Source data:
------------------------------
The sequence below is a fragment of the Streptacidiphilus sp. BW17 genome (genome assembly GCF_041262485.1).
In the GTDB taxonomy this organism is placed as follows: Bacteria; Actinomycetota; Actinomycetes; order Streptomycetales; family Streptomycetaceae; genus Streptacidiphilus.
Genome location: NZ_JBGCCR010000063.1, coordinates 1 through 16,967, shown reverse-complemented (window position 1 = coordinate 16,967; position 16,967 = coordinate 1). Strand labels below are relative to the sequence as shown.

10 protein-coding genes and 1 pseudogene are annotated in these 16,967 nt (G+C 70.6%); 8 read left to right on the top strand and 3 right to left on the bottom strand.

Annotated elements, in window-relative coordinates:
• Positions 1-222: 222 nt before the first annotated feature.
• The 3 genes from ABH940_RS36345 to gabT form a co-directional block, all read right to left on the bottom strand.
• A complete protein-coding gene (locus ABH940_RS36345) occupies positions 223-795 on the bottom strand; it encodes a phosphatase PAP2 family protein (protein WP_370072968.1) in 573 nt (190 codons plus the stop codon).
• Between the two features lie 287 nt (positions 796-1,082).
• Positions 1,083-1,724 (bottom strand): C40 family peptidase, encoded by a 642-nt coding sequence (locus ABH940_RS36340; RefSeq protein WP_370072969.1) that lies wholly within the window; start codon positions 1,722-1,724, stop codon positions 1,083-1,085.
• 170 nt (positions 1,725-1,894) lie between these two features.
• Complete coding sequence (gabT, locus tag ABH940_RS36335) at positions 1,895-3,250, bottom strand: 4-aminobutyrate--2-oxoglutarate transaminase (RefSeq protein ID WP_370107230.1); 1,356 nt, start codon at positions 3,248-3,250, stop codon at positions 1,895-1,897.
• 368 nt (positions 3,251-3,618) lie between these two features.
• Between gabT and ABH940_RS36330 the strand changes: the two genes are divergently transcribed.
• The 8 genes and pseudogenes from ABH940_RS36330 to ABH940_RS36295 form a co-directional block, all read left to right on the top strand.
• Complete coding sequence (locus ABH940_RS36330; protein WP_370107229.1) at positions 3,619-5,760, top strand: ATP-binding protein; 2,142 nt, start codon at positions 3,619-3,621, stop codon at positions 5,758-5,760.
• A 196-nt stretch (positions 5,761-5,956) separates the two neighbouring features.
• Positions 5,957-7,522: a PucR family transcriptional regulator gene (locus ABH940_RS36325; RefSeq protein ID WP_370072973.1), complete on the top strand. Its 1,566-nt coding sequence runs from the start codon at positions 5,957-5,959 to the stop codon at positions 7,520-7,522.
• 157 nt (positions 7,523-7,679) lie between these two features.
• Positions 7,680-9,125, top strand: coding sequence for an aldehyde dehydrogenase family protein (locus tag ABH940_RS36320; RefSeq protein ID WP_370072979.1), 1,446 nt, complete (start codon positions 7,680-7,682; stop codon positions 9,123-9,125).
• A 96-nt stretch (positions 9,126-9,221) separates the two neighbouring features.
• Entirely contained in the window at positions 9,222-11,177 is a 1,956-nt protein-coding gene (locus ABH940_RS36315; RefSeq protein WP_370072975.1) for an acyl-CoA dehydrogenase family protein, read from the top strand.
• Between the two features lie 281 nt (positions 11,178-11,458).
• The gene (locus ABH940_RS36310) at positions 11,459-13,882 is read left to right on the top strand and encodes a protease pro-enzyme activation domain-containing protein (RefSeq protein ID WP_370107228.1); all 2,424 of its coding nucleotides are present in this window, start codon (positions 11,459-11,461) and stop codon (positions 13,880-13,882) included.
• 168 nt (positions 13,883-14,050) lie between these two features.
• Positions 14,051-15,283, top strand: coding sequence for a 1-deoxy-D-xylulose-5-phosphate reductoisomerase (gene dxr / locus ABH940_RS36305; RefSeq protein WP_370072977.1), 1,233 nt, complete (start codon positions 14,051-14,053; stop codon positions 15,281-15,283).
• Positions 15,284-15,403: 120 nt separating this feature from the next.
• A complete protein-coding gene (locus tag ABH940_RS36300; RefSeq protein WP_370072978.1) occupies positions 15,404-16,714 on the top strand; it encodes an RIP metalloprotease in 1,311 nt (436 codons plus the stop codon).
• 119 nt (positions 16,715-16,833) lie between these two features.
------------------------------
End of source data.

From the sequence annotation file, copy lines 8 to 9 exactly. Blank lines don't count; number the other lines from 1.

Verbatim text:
• A complete protein-coding gene (locus ABH940_RS36345) occupies positions 223-795 on the bottom strand; it encodes a phosphatase PAP2 family protein (protein WP_370072968.1) in 573 nt (190 codons plus the stop codon).
• Between the two features lie 287 nt (positions 796-1,082).